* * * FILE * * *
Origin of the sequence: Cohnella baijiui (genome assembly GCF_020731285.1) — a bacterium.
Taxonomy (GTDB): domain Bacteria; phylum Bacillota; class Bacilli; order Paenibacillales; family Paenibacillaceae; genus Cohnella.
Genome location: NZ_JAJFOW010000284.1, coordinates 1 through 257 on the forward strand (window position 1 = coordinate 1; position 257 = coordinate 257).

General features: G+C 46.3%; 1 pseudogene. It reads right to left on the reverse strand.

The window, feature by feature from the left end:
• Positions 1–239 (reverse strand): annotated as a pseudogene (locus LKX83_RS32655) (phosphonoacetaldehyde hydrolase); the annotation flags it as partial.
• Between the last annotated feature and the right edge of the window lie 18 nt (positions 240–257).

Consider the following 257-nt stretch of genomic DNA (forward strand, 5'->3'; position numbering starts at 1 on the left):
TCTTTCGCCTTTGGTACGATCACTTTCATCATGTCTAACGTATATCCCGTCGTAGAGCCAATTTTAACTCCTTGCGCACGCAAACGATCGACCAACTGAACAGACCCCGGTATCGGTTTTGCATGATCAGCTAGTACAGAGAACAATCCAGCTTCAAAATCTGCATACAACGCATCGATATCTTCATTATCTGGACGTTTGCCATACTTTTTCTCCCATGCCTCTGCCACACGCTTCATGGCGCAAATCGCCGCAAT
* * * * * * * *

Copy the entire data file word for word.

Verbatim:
Origin of the sequence: Cohnella baijiui (genome assembly GCF_020731285.1) — a bacterium.
Taxonomy (GTDB): domain Bacteria; phylum Bacillota; class Bacilli; order Paenibacillales; family Paenibacillaceae; genus Cohnella.
Genome location: NZ_JAJFOW010000284.1, coordinates 1 through 257 on the forward strand (window position 1 = coordinate 1; position 257 = coordinate 257).

General features: G+C 46.3%; 1 pseudogene. It reads right to left on the reverse strand.

The window, feature by feature from the left end:
• Positions 1–239 (reverse strand): annotated as a pseudogene (locus LKX83_RS32655) (phosphonoacetaldehyde hydrolase); the annotation flags it as partial.
• Between the last annotated feature and the right edge of the window lie 18 nt (positions 240–257).

Consider the following 257-nt stretch of genomic DNA (forward strand, 5'->3'; position numbering starts at 1 on the left):
TCTTTCGCCTTTGGTACGATCACTTTCATCATGTCTAACGTATATCCCGTCGTAGAGCCAATTTTAACTCCTTGCGCACGCAAACGATCGACCAACTGAACAGACCCCGGTATCGGTTTTGCATGATCAGCTAGTACAGAGAACAATCCAGCTTCAAAATCTGCATACAACGCATCGATATCTTCATTATCTGGACGTTTGCCATACTTTTTCTCCCATGCCTCTGCCACACGCTTCATGGCGCAAATCGCCGCAAT